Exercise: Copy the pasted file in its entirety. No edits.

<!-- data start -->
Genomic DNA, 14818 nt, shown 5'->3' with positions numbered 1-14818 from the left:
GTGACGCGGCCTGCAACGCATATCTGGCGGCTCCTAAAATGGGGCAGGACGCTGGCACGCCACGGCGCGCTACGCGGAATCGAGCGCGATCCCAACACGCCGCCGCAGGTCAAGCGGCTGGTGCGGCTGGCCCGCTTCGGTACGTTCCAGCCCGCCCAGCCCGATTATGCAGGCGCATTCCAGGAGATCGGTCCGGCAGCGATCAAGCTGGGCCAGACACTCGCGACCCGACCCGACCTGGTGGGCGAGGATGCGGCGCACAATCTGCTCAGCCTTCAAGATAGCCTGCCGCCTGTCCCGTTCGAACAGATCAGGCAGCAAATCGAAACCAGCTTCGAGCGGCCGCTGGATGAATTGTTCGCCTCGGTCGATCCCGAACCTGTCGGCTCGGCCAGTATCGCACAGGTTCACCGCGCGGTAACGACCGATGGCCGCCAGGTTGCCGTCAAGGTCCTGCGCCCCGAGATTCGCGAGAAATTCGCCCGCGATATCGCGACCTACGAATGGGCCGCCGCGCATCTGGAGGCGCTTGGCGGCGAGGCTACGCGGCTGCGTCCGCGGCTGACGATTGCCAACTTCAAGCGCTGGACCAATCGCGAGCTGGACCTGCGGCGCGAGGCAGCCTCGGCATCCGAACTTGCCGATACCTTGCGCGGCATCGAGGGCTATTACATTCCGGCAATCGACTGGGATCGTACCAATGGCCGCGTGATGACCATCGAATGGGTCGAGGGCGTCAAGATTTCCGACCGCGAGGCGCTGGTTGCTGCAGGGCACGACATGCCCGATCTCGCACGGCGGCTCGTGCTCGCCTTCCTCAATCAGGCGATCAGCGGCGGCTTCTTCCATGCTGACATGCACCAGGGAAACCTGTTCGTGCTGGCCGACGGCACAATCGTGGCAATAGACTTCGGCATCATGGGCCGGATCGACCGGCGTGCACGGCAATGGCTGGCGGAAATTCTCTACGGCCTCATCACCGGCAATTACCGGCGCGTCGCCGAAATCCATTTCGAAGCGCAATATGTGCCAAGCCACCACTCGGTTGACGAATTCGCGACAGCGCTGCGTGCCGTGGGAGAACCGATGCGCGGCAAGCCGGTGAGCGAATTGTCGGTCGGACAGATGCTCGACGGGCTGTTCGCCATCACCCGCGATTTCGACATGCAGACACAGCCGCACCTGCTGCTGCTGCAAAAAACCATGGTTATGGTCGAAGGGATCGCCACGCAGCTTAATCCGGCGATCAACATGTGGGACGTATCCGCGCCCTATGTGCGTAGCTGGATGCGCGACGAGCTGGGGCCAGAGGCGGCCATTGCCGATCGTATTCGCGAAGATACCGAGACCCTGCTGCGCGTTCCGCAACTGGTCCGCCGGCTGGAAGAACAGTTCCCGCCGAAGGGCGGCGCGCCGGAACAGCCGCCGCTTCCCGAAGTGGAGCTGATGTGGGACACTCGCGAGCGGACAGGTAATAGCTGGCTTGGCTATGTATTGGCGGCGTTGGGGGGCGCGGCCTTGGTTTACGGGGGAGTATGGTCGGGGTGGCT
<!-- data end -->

Genomic DNA, 14818 nt, shown 5'->3' with positions numbered 1-14818 from the left:
GTGACGCGGCCTGCAACGCATATCTGGCGGCTCCTAAAATGGGGCAGGACGCTGGCACGCCACGGCGCGCTACGCGGAATCGAGCGCGATCCCAACACGCCGCCGCAGGTCAAGCGGCTGGTGCGGCTGGCCCGCTTCGGTACGTTCCAGCCCGCCCAGCCCGATTATGCAGGCGCATTCCAGGAGATCGGTCCGGCAGCGATCAAGCTGGGCCAGACACTCGCGACCCGACCCGACCTGGTGGGCGAGGATGCGGCGCACAATCTGCTCAGCCTTCAAGATAGCCTGCCGCCTGTCCCGTTCGAACAGATCAGGCAGCAAATCGAAACCAGCTTCGAGCGGCCGCTGGATGAATTGTTCGCCTCGGTCGATCCCGAACCTGTCGGCTCGGCCAGTATCGCACAGGTTCACCGCGCGGTAACGACCGATGGCCGCCAGGTTGCCGTCAAGGTCCTGCGCCCCGAGATTCGCGAGAAATTCGCCCGCGATATCGCGACCTACGAATGGGCCGCCGCGCATCTGGAGGCGCTTGGCGGCGAGGCTACGCGGCTGCGTCCGCGGCTGACGATTGCCAACTTCAAGCGCTGGACCAATCGCGAGCTGGACCTGCGGCGCGAGGCAGCCTCGGCATCCGAACTTGCCGATACCTTGCGCGGCATCGAGGGCTATTACATTCCGGCAATCGACTGGGATCGTACCAATGGCCGCGTGATGACCATCGAATGGGTCGAGGGCGTCAAGATTTCCGACCGCGAGGCGCTGGTTGCTGCAGGGCACGACATGCCCGATCTCGCACGGCGGCTCGTGCTCGCCTTCCTCAATCAGGCGATCAGCGGCGGCTTCTTCCATGCTGACATGCACCAGGGAAACCTGTTCGTGCTGGCCGACGGCACAATCGTGGCAATAGACTTCGGCATCATGGGCCGGATCGACCGGCGTGCACGGCAATGGCTGGCGGAAATTCTCTACGGCCTCATCACCGGCAATTACCGGCGCGTCGCCGAAATCCATTTCGAAGCGCAATATGTGCCAAGCCACCACTCGGTTGACGAATTCGCGACAGCGCTGCGTGCCGTGGGAGAACCGATGCGCGGCAAGCCGGTGAGCGAATTGTCGGTCGGACAGATGCTCGACGGGCTGTTCGCCATCACCCGCGATTTCGACATGCAGACACAGCCGCACCTGCTGCTGCTGCAAAAAACCATGGTTATGGTCGAAGGGATCGCCACGCAGCTTAATCCGGCGATCAACATGTGGGACGTATCCGCGCCCTATGTGCGTAGCTGGATGCGCGACGAGCTGGGGCCAGAGGCGGCCATTGCCGATCGTATTCGCGAAGATACCGAGACCCTGCTGCGCGTTCCGCAACTGGTCCGCCGGCTGGAAGAACAGTTCCCGCCGAAGGGCGGCGCGCCGGAACAGCCGCCGCTTCCCGAAGTGGAGCTGATGTGGGACACTCGCGAGCGGACAGGTAATAGCTGGCTTGGCTATGTATTGGCGGCGTTGGGGGGCGCGGCCTTGGTTTACGGGGGAGTATGGTCGGGGTGGCT